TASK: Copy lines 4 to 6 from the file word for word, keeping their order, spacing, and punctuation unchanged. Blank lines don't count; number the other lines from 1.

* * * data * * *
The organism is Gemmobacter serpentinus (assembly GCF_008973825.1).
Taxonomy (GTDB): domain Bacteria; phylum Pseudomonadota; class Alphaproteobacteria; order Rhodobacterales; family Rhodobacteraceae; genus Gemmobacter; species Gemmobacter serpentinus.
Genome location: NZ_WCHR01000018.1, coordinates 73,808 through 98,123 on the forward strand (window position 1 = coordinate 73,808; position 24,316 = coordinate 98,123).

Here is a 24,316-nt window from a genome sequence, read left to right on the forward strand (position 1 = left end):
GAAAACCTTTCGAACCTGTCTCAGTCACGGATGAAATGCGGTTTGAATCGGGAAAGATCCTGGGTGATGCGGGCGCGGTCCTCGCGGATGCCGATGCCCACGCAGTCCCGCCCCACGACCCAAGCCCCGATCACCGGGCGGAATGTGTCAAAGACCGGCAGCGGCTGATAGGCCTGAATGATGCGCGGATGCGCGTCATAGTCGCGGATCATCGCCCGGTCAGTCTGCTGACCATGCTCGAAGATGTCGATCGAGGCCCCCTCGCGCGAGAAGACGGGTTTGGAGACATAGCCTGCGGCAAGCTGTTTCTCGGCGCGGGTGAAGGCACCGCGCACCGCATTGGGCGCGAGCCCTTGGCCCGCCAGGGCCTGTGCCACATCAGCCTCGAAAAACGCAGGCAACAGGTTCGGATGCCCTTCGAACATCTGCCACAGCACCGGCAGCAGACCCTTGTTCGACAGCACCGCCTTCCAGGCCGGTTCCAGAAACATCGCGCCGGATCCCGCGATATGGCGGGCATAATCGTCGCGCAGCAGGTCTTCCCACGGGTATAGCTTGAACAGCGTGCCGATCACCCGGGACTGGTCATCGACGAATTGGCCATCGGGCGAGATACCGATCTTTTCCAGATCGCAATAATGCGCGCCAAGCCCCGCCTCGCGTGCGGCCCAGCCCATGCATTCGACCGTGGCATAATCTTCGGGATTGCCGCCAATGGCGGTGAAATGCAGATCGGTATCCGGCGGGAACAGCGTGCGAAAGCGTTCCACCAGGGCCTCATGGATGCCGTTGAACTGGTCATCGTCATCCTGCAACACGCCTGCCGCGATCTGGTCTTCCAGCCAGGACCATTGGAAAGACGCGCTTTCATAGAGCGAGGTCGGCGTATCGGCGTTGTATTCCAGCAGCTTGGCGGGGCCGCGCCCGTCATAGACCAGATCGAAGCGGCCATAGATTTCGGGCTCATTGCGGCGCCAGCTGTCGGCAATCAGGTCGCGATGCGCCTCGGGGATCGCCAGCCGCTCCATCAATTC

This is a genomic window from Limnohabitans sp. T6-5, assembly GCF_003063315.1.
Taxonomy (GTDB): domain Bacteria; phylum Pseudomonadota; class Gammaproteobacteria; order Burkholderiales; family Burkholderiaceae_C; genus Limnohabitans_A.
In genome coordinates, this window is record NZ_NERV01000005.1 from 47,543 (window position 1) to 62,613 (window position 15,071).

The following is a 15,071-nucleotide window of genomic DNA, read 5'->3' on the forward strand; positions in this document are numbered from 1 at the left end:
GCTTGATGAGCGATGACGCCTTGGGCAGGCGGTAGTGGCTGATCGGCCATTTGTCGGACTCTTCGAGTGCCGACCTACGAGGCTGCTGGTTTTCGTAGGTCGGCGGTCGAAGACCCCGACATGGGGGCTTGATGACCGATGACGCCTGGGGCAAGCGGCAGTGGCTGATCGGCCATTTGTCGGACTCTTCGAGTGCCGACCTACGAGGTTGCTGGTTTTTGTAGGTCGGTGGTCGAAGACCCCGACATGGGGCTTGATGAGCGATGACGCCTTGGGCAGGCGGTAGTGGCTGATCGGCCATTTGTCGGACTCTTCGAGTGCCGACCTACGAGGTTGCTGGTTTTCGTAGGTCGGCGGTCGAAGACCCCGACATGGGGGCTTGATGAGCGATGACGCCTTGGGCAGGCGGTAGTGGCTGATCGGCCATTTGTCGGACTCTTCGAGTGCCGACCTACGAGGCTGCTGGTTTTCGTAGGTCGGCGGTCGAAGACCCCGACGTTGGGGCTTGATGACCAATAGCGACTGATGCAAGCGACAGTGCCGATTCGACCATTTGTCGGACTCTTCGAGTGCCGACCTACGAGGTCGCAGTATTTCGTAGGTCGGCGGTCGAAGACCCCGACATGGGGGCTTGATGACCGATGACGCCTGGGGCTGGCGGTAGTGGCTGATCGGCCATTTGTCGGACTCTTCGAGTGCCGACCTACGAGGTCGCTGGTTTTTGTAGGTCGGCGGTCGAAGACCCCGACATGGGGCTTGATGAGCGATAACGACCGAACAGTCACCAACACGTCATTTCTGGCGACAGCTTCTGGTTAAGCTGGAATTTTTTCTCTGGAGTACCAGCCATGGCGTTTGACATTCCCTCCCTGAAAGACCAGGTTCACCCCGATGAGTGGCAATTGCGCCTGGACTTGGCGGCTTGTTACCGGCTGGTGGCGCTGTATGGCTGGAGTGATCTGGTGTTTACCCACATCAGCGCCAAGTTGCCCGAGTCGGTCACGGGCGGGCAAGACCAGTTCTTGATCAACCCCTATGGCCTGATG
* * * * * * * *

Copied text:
Here is a 24,316-nt window from a genome sequence, read left to right on the forward strand (position 1 = left end):
GAAAACCTTTCGAACCTGTCTCAGTCACGGATGAAATGCGGTTTGAATCGGGAAAGATCCTGGGTGATGCGGGCGCGGTCCTCGCGGATGCCGATGCCCACGCAGTCCCGCCCCACGACCCAAGCCCCGATCACCGGGCGGAATGTGTCAAAGACCGGCAGCGGCTGATAGGCCTGAATGATGCGCGGATGCGCGTCATAGTCGCGGATCATCGCCCGGTCAGTCTGCTGACCATGCTCGAAGATGTCGATCGAGGCCCCCTCGCGCGAGAAGACGGGTTTGGAGACATAGCCTGCGGCAAGCTGTTTCTCGGCGCGGGTGAAGGCACCGCGCACCGCATTGGGCGCGAGCCCTTGGCCCGCCAGGGCCTGTGCCACATCAGCCTCGAAAAACGCAGGCAACAGGTTCGGATGCCCTTCGAACATCTGCCACAGCACCGGCAGCAGACCCTTGTTCGACAGCACCGCCTTCCAGGCCGGTTCCAGAAACATCGCGCCGGATCCCGCGATATGGCGGGCATAATCGTCGCGCAGCAGGTCTTCCCACGGGTATAGCTTGAACAGCGTGCCGATCACCCGGGACTGGTCATCGACGAATTGGCCATCGGGCGAGATACCGATCTTTTCCAGATCGCAATAATGCGCGCCAAGCCCCGCCTCGCGTGCGGCCCAGCCCATGCATTCGACCGTGGCATAATCTTCGGGATTGCCGCCAATGGCGGTGAAATGCAGATCGGTATCCGGCGGGAACAGCGTGCGAAAGCGTTCCACCAGGGCCTCATGGATGCCGTTGAACTGGTCATCGTCATCCTGCAACACGCCTGCCGCGATCTGGTCTTCCAGCCAGGACCATTGGAAAGACGCGCTTTCATAGAGCGAGGTCGGCGTATCGGCGTTGTATTCCAGCAGCTTGGCGGGGCCGCGCCCGTCATAGACCAGATCGAAGCGGCCATAGATTTCGGGCTCATTGCGGCGCCAGCTGTCGGCAATCAGGTCGCGATGCGCCTCGGGGATCGCCAGCCGCTCCATCAATTC

This is a genomic window from Limnohabitans sp. T6-5, assembly GCF_003063315.1.